G Major Scale - Play lead licks
The g major scale is one of the most basic scales to learn when playing scales. We will learn about other types of scales later on but for now let us take a look at this particular one and break down the many ways to use it.
We are going to learn not only the scale but we are going to see the different variations of the scale that you can implement to change your guitar playing around and not have the same old boring moves all the time. This is called “improvising”.
How do you improvise using a scale? You do this by many different methods which are; you play the whole scale, you play the whole scale backwards, play only the first half of the scale, and you can play only the last half of the scale.
If you are confused, well don’t fret. That is my favorite guitar humor but really, don’t worry we will break it all down so that you can understand it. I have a few images of the g major scale showing the whole scale, and part of the scale just to give you an example. You can print or save this image to later use.
Here is the scale in the image below, notice that the g scale starts on the 3rd fret. Why? Because the 3rd fret pressing the 6th string makes the g note and therefore is you’re starting point to implement the g scale. Notice the root note is colored red and you will start at the root note and play left to right using your index finger for the left notes, and your 3rd and 4th finger for the notes on the 3rd and 4th frets.
You will also notice on this scale that there is one note that you use your 2nd finger on. The trick to knowing what finger to use on a g major scale is to always start the scale from its root note, use your index finger for the left first notes, your 2nd finger for the notes on the 2nd fret, use your 3rd finger for the notes on the 3rd fret over from the previous note, and your 4th finger for the fourth fret notes.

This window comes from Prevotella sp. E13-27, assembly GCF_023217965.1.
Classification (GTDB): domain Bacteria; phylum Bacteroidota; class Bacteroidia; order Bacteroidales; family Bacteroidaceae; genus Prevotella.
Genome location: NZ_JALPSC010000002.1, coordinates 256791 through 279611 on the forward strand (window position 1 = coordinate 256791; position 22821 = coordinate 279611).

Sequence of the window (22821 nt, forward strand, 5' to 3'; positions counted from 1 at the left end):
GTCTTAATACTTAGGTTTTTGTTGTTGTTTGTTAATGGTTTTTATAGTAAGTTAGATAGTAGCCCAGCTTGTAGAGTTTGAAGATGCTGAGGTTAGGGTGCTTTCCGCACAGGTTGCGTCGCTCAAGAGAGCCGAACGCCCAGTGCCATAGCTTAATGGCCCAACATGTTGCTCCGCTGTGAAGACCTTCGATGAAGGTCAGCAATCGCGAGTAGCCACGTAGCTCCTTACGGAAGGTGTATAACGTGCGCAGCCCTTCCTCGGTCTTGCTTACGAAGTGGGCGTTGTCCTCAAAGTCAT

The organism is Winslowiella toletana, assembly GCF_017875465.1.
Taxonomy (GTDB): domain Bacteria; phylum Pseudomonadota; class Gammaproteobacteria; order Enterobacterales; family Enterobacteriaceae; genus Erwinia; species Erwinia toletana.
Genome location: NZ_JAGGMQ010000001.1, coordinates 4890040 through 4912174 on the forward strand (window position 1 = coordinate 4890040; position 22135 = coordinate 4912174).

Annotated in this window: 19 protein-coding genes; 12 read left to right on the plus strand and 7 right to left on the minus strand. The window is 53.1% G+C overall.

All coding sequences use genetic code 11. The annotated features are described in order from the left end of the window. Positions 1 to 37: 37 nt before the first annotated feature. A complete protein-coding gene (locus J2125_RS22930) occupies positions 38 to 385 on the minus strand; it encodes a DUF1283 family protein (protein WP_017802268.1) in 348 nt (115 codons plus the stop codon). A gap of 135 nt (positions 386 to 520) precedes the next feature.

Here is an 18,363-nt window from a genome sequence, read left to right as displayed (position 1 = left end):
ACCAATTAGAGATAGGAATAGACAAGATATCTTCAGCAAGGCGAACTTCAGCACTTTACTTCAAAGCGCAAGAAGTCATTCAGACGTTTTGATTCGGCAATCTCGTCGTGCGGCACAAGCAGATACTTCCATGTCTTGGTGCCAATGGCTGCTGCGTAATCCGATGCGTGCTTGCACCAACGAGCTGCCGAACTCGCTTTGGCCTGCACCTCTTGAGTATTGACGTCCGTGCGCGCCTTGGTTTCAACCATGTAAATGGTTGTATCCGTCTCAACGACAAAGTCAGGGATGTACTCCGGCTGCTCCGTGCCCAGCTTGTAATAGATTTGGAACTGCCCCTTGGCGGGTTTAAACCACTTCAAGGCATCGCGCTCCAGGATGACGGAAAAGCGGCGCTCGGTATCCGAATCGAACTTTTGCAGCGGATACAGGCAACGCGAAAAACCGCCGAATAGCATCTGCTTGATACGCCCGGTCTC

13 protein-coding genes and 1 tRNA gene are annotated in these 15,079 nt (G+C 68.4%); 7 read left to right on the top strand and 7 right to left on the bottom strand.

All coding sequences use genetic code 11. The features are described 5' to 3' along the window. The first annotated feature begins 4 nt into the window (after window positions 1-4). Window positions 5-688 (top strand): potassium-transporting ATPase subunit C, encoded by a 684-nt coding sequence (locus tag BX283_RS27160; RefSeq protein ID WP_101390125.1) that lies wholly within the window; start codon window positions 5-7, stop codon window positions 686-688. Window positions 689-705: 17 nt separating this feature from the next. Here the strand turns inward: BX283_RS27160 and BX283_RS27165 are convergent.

You can play this whole scale and I do recommend that you do for practice. Play the scale frontward and backwards until you can play it faster and faster each time. Once you have got this scale down, then you can split it up and play half the scale frontward and backwards as well. Here is part of the scale in this next image below.
Notice that we have left off just the first and second string notes of the scale. If you wanted to you could just as well play the notes on the first and second strings and leave off the rest. The fact is that you will probably not ever use the entire scale while playing so this is why we show you the different variations.
Here is one more part of the g major scale that we have left some more notes off from the image below. This makes the scale even smaller in size.
Basically by cutting down the scale it helps you to learn the different variations that you can use when playing scales and will help you play those short lead licks and give you more to improvise with. Later we will explore other major scales which work pretty much the same as this one does.
Learn the A Major Scale
Back to The Home Page